By Andy Duncan
November 28, 2011
With Dexia bank failing, MF Global failing, and German government bond auctions failing, Bad Ass Billionaire Eric Sprott thinks it’s time for even the non-Austrians out there to start connecting the dots.
He predicts that we will either head into global hyperinflation (if governments put their printing presses into permanent infinity mode) or hyperdeflation (if governments can bring themselves to hit the off switch at some point).
Sprott is starting to come down on the side of deflation, rather than inflation, but in either case he thinks (and explains why) gold and silver prices will start to rise exponentially.
Eric King interviews Eric Sprott about such matters, for the ‘listeners globally’:
- Financial Crisis Worse than 2008, Gold, Silver, & More, Eric Sprott, King World News Interview, Sunday, November 27, 2011
Personally, I think Mr Sprott is giving democratic governments too much benefit of the doubt. I think they’ll simply be unable to resist the printing press button, and will be unable to turn the damn things off.
You can wire up a mouse’s brain such that if it presses a small button, it can stimulate its own neural pleasure centres in the septal nuclei (think ‘The Orgasmitron Machine’ in the Woody Allen movie, Sleeper). Such a mouse will starve to death, even if offered food within a few inches of the button, if going for the food means it has to stop pressing the button.
As mice are much more intelligent than typical government ministers in a democracy, and as printing presses brings governments intoxicating temporary pleasures (as evidenced in a recent Newsnight phrase of some BBC idiot, ‘The Bank of England will support British business with more injections of currency’), then I’m sticking to the hyperinflationary story.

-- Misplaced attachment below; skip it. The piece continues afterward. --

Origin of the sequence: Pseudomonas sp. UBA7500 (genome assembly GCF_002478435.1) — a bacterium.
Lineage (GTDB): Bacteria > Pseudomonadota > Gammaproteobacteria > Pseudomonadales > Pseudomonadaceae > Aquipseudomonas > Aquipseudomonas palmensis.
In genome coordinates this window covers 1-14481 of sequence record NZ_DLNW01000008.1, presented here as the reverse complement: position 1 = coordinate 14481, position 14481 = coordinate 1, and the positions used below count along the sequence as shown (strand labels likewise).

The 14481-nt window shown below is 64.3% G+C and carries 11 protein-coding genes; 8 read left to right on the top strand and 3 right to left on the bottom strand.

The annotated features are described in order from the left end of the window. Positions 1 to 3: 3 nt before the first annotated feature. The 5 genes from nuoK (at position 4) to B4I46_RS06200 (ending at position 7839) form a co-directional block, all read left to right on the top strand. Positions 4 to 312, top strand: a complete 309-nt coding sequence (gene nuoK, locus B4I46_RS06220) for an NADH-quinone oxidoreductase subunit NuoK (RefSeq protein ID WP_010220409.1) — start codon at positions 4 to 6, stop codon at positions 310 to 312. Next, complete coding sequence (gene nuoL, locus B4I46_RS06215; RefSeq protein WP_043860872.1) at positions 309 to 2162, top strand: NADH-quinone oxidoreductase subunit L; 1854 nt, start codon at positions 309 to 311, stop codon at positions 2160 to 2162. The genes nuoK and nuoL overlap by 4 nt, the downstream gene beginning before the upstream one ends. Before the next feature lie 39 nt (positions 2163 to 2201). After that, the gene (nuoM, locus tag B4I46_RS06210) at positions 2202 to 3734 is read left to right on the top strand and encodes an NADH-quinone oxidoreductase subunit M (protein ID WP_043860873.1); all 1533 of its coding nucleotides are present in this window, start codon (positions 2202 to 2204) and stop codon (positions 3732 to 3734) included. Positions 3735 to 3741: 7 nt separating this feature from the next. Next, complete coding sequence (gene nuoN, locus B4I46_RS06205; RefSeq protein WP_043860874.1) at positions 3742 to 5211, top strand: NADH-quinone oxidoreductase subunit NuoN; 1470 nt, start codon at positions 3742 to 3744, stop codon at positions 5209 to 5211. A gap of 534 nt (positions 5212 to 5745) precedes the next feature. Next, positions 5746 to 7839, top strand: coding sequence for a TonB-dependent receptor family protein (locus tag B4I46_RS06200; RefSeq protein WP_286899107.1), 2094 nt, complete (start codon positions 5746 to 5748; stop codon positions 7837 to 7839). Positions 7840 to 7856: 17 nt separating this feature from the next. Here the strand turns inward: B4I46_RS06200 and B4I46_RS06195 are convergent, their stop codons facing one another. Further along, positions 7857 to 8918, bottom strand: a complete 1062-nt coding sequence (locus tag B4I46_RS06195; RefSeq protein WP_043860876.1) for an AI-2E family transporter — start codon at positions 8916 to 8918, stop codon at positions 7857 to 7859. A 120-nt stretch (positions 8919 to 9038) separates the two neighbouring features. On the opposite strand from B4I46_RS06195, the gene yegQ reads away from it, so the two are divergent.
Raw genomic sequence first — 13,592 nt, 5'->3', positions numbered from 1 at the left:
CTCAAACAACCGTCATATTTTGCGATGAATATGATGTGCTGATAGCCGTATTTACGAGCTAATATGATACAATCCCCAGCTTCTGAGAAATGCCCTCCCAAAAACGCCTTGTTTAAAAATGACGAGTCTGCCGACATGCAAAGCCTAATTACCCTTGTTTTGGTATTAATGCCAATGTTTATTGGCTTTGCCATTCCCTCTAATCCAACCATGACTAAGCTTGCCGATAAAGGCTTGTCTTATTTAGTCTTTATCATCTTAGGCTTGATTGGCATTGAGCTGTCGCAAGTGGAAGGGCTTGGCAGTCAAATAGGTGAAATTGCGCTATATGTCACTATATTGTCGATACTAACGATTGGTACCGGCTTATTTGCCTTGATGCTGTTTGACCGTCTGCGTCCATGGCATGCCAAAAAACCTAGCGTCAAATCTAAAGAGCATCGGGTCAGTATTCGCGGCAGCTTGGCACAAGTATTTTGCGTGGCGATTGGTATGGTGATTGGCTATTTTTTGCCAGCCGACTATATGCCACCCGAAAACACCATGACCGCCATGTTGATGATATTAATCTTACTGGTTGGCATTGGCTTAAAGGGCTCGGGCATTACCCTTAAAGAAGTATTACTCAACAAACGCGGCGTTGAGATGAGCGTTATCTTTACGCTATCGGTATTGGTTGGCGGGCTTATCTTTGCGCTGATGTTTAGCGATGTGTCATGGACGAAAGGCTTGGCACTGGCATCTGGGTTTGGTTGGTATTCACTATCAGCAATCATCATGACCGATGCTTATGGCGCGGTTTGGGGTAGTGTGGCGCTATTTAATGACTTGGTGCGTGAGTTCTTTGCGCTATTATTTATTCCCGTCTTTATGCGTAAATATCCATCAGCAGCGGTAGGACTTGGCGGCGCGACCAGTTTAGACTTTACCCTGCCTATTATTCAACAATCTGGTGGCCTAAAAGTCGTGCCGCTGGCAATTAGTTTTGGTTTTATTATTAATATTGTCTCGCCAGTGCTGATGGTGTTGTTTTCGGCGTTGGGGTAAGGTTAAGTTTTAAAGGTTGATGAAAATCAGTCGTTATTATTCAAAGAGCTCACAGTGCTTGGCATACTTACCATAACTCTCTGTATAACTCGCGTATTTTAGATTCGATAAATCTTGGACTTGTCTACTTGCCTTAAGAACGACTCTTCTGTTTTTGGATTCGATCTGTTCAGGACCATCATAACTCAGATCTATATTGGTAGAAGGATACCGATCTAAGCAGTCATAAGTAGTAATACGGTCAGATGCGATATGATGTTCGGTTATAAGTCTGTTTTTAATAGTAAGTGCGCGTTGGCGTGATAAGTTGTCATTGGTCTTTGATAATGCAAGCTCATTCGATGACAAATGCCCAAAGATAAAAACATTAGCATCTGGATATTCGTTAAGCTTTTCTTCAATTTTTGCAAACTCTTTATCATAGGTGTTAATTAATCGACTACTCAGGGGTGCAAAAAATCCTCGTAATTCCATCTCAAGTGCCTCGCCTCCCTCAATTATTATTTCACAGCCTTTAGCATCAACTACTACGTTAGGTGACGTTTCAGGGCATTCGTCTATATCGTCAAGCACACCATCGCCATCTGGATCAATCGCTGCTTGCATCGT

However, as Mr Sprott is a billionaire, and as I am not yet a billionaire, I must listen to his argument. In either case, whether we go into hyperdeflation or hyperinflation, gold and silver save the day, so whether I am right or Mr Sprott is right is merely an interesting academic exercise.
Whatever the case, when it comes to gold and silver, Mr Sprott’s advice is to get some.
Obviously, if you think the Keynesian economists know what they’re doing, know what is causing these problems, and know what the solutions are, and if you think that the democratically-elected government politicians that they advise can be trusted to be honest, wise, and correct, then you can safely ignore him.
UPDATE: On the German bond failure, take a look at this, by Robert Wenzel, about why it failed. Curiouser and curiouser…